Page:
Ni No Kuni II: Revenant Kingdom is a breath of fresh air after a string of bloody and gruesome games like Far Cry: 5 and God of War.
While it lacks an in-depth narrative and some of its predecessor’s Studio Ghibili magic, it makes up for it with a fun and challenging battle experience and cute Higgledies.
King of Evermore
The game feature the tale of a young boy named Evan, who due to the death of his father, became the king of his land. Unfortunately, seemingly out of nowhere, his father’s royal adviser plans a coup and tries to kill him.
Evan manages to escape his kingdom with the help of Roland, a man that happens to be from our (real) world. However, instead of getting back his old kingdom, Evan decides it’d be better to unite the entire country of Ding Dong Dell into one whole peaceful kingdom that he names Evermore — where everyone can live happily.
This game’s story differs significantly from the first entry in the series, Ni No Kuni Wrath of the White Witch, which offered a darker, more emotional narrative. In the first game, a young Oliver loses his mother and his goal is to save her and bring her back. While in Evan’s tale his father does die and so does one of his beloved friends, trying to reunite the world and make it a happier and more loving place, isn’t quite as compelling a narrative.
If Evan had sought revenge against Mausinger, the traitorous mousekin adviser, it would have made for a more compelling tale. However, throughout the first fifteen hours of the almost 36 and a half hour campaign, alluring plot elements did keep me wanting to play more; including multiple dream sequences with a mysterious boy and the appearance of a snake-like character controlling one of the kings of Ding Dong Dell.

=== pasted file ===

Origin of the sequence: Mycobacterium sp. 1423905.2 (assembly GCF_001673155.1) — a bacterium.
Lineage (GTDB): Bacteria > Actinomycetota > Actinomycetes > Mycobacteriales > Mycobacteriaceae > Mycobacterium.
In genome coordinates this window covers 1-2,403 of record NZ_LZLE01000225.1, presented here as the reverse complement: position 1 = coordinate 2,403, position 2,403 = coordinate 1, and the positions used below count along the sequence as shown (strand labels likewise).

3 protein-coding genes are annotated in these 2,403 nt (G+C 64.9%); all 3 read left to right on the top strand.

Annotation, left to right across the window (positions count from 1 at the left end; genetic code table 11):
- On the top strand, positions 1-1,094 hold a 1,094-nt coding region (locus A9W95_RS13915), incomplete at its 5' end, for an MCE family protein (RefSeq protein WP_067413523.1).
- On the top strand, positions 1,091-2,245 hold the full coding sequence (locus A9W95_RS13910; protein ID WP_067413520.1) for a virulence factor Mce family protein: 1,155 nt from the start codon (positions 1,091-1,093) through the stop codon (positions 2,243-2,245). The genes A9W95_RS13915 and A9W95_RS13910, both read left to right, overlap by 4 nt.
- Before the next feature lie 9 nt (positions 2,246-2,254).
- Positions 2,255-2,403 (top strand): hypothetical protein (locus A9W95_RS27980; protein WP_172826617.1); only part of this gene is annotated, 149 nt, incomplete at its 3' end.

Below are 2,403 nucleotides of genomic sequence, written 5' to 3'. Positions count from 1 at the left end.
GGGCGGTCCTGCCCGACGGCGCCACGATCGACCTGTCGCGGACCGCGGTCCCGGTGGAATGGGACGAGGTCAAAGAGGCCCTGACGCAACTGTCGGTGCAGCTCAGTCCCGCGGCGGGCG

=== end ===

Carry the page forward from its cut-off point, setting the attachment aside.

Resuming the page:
Studio Ghibili magic
While the storyline has lost some of its flavour, in comparison to its predecessor, the Ni No Kuni II: Revenant Kingdom, the game has also lost its most appealing features — its Studio Ghibili-esque film sequences.
Definitely some of my favourite moments of the first game were the Studio Ghibili-made cut scenes that made me feel like I was watching movies such as Howl’s Moving Castle, Spirited Away, or My Neighbor Totoro. While Ni No Kuni II is stylized similarly to the first game, the fact that it lacked these truly moving cut scenes made a big difference for me.
However, I wouldn’t say my experience with the game was bad overall. Ni No Kuni II is full of vibrant colours and great animations. What the game lacked in Howl’s Moving Castle, it made up for in a well-delivered visually-pleasing experience.
While most scenes contain JRPG-like character dialogue boxes and many still frames, somewhat frequent in-game cut scenes kept the experience moving.
Use that Higgledy
Ni No Kuni II also features unexpectedly compelling gameplay.
Combat sequences are completely real-time in comparison to the previous game that featured both real-time and quick-time battle components. This results in an experience that feels more western, straying further from the series’ traditional JRPG style.
Evan’s spells and abilities are mapped to specific buttons and are easy to use in battle, as long as you have enough mana.